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Can Africa sustain its economic growth momentum?

November 25, 2010

dangoteForget the days when the image of Africa in the developed world was one of rolling vistas of unspoilt safari parks, natural disasters and war.

In the last 10 years, western firms and investors have been showing much greater interest, ploughing increasing investment flows into the continent of 1 billion people.

In its World Economic Outlook, the IMF predicts sub-Saharan Africa will grow by an average of 4.7 percent this year, a rate that is second only to Asia.

Africa offers a higher rate of return on investment than any other region in the world, Razia Khan, regional head of research for Africa at Standard Chartered Bank in London, told a Thomson Reuters Newsmaker event this week.

Foreign direct investment has shown strong growth over the last few years, with more than half coming friom Asia in the second quarter of this year alone.

But some investors wonder whether the continent can sustain this kind of growth rate, especially since crises elsewhere in the world, such as the sovereign debt crisis in the euro zone, have prompted a flight of capital to safe havens.

Lack of affordable sources of long-term funds for businesses and corruption can also compound the problems.

Aliko Dangote, the founder and chief executive of Nigeria’s Dangote Group, which had a turnover in excess of $2 billion last year from operations in 10 African countries, told the event that while even he encounters challenges while doing business in Africa, the profits still outweigh the challenges.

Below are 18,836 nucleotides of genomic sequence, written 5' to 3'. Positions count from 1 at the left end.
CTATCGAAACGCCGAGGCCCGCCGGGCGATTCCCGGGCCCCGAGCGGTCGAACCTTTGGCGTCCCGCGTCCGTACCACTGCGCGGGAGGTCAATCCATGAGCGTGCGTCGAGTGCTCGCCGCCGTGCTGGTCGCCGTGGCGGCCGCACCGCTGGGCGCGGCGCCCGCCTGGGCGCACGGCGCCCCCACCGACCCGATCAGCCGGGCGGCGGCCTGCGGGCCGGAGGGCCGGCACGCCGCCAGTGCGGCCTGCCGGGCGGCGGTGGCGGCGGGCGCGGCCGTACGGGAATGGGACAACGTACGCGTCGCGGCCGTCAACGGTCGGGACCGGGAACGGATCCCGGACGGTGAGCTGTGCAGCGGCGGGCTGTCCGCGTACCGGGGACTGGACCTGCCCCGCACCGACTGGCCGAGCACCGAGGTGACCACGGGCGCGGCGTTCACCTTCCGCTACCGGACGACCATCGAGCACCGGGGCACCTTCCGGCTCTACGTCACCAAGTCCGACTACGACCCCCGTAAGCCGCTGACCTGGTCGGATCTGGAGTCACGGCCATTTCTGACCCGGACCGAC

Analysts like Khan say the continent’s abundant human capital, the elimination of trade barriers through increased regional integration and investment in infrastructure and the social sectors will ensure the continent can continue to enjoy healthy growth.

But the question remains. How will Africa’s economic story pan out? Can the continent in fact sustain such growth rates over the long term?

Picture:  Chief Executive of the Dangote Group, Aliko Dangote, speaks near the shadow of Standard Chartered’s Regional Head of Research Africa, Razia Khan, at a Thomson Reuters newsmaker conference in London, November 23, 2010.   REUTERS/Luke MacGregor


There is no doubt that Africa offers the highest rate of return on investment than anywhere in the world at the moment and in years to come, but if this growth is not translated into employment, basic amenities and infrastructure for the common man, then it wouldn’t be sustained. The people have to feel part of the growth, also with the current crop of leaders we have now, I doubt it, a lot needs to change for African growth to be sustained and attract more foreign investment.

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